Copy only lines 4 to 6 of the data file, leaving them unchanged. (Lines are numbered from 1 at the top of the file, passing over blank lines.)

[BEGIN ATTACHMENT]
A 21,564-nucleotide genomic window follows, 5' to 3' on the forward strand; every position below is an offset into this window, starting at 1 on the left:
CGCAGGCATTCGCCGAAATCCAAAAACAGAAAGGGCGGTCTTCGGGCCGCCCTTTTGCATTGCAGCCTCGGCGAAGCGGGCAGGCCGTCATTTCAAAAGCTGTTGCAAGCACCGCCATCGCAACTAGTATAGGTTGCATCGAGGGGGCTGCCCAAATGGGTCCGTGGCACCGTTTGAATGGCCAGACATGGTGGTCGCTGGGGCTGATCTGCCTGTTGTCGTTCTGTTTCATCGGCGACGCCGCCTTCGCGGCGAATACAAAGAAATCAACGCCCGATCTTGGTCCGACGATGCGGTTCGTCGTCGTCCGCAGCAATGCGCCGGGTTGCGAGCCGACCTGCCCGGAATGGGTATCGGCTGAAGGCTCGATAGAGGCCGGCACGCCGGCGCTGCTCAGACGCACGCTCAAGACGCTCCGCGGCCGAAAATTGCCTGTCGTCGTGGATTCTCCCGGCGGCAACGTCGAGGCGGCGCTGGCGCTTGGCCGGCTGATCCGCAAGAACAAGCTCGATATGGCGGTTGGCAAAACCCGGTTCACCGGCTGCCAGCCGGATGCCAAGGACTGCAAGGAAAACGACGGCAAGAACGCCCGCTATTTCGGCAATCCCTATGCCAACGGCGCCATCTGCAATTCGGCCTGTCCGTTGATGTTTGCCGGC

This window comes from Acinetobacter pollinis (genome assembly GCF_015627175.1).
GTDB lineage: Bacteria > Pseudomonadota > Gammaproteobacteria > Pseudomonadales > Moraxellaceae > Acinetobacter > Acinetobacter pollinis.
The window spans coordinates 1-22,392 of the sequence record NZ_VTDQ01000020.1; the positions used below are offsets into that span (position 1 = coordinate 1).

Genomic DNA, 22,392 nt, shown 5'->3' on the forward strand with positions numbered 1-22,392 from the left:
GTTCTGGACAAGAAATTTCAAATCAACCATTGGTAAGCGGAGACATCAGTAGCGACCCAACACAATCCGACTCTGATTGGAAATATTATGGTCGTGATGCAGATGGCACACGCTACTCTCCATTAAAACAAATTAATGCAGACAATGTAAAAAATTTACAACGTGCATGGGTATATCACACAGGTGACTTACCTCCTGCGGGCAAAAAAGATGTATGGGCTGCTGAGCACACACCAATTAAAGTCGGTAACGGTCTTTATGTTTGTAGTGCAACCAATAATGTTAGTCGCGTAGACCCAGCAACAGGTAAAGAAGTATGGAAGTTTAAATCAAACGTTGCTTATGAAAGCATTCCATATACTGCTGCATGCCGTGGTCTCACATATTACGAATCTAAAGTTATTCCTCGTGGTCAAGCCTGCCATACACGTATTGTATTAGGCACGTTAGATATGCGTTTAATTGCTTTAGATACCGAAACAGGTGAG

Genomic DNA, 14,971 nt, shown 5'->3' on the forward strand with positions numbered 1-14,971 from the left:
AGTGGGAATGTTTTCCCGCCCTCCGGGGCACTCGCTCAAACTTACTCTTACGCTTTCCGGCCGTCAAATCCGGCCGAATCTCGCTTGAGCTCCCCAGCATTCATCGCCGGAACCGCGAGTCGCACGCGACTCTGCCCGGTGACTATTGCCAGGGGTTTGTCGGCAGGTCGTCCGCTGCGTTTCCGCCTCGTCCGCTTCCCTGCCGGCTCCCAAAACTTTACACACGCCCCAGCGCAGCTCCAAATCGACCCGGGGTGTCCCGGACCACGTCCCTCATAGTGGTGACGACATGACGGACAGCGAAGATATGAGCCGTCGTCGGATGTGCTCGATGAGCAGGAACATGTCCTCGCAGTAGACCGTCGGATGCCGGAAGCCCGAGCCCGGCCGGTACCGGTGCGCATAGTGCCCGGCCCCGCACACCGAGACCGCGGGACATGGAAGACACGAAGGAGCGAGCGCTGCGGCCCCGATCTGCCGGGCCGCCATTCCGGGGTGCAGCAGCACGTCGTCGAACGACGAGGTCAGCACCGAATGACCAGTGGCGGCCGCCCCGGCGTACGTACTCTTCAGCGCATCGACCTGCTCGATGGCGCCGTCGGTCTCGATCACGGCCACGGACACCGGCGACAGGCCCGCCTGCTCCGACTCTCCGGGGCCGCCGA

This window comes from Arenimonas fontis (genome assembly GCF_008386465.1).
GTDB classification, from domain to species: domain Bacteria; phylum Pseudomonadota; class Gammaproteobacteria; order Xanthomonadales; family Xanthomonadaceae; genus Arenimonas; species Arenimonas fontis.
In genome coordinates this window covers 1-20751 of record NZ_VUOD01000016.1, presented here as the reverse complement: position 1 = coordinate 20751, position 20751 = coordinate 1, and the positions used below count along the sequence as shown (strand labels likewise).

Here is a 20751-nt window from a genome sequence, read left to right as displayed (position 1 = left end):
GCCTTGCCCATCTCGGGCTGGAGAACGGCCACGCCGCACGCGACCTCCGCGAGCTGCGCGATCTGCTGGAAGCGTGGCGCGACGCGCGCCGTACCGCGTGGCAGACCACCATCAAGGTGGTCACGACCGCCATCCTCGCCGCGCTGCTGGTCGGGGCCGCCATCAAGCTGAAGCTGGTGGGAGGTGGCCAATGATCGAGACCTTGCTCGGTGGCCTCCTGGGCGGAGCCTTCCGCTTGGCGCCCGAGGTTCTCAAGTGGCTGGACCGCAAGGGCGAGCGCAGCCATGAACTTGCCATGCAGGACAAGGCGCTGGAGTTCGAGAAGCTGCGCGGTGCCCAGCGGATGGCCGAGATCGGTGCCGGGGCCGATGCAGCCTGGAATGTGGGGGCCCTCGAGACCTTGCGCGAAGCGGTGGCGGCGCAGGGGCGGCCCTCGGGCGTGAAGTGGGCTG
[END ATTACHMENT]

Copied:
GTDB lineage: Bacteria > Pseudomonadota > Gammaproteobacteria > Pseudomonadales > Moraxellaceae > Acinetobacter > Acinetobacter pollinis.
The window spans coordinates 1-22,392 of the sequence record NZ_VTDQ01000020.1; the positions used below are offsets into that span (position 1 = coordinate 1).

Genomic DNA, 22,392 nt, shown 5'->3' on the forward strand with positions numbered 1-22,392 from the left: